But that could be done with a simple alpha-numeric system, as the Borg used. We humans, with our super-brainpower and emergent self-consciousness, have ‘higher needs’, including the need to assert ourselves as free individuals. (Well, free at heart, anyway.) So we want to be more than a number. We like the idea of having an “identifier” similar to those we use for tangible or perceivable things like pretty rocks (“Amber”, “Crystal”) and sunrises (“Dawn”). We also want our names to be distinct from the names of those around us (up to a point, anyway – it can’t be TOO MUCH unlike others; I grew up amidst ethnic Polish, Irish and Italian kids, and I’m glad that my name was not Xi Tse-Huan.)

So, our “name policies and philosophies” say a lot about what we humans are like on deeper levels. We’re getting pretty deep here, but let’s go on to the even more metaphysically flavored question – what would we be without our names? Yes, now we’re entering Zen territory. But also Christianity – e.g., there are many names for God (including “God” itself), but at various points in scripture, God is said to be of the opinion that he or she is ultimately beyond all names – “I am who am”, or more simply and powerfully, “I am”. Try Genesis 26:3, Exodus 3:14, and John 8:58.

Nonetheless, let us move on to the Far East and its love for paradoxical viewpoints. “I have something that has no name and no form” said the 7th Century Chinese Zen patriarch, Hui Neng. More recently, 1960’s Zen impresario Alan Watts said that he is not Alan Watts, not in the ultimate sense. And “the ultimate sense” is what Zen is in search of (with the qualification that if you find the ultimate sense and name it “the ultimate sense”, then it is not the ultimate sense).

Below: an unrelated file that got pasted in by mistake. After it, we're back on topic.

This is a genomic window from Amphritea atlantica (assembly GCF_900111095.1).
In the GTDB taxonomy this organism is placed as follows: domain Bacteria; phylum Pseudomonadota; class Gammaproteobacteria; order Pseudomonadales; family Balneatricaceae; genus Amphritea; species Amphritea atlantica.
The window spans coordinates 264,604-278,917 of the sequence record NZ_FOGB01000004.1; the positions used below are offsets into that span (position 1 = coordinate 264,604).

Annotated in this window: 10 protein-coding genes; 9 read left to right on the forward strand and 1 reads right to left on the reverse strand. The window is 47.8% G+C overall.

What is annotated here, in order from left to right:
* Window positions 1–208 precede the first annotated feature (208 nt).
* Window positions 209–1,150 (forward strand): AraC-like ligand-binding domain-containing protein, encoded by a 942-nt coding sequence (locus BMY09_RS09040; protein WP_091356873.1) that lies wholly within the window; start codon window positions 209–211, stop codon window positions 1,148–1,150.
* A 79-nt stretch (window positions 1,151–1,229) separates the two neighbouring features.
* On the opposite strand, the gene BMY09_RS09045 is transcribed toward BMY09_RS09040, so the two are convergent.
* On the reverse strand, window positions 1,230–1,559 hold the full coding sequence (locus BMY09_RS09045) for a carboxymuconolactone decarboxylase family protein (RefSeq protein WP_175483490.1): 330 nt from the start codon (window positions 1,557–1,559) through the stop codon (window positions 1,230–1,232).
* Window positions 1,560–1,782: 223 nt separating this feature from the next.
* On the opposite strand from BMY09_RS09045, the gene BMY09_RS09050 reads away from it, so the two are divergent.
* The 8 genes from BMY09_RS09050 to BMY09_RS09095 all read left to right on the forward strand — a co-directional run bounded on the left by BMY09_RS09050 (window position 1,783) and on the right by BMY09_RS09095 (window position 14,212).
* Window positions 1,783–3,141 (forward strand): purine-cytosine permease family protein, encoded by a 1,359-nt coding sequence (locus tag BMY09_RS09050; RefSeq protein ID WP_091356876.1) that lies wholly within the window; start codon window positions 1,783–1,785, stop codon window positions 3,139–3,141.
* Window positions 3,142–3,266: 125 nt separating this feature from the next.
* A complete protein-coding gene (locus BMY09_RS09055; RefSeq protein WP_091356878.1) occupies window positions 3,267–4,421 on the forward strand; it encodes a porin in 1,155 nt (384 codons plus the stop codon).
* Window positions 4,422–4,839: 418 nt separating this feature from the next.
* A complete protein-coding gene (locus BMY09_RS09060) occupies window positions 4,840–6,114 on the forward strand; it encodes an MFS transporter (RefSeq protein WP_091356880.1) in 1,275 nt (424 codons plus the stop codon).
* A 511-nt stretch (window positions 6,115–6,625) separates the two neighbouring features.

(Watts also said that the menu is not the meal. If our names are the menu, what are we as ‘meals’, outside what a tiger or shark might think?)

The Tao is also after that “ultimate sense” (and I’m one of those who believe that Zen is more of a Taoist thing than a Buddhist thing). So what does the Tao say about the “name, no-name, beyond all names” topic? A lot, right from the git-go. The second sentence of the Tao Te Ching says (more or less, depending upon the translation): “the name that can be given is not the absolute name”. Also in chapter 25: “there was something before heaven and earth . . . truthfully it has no name, but I call it The Way [or Tao]”.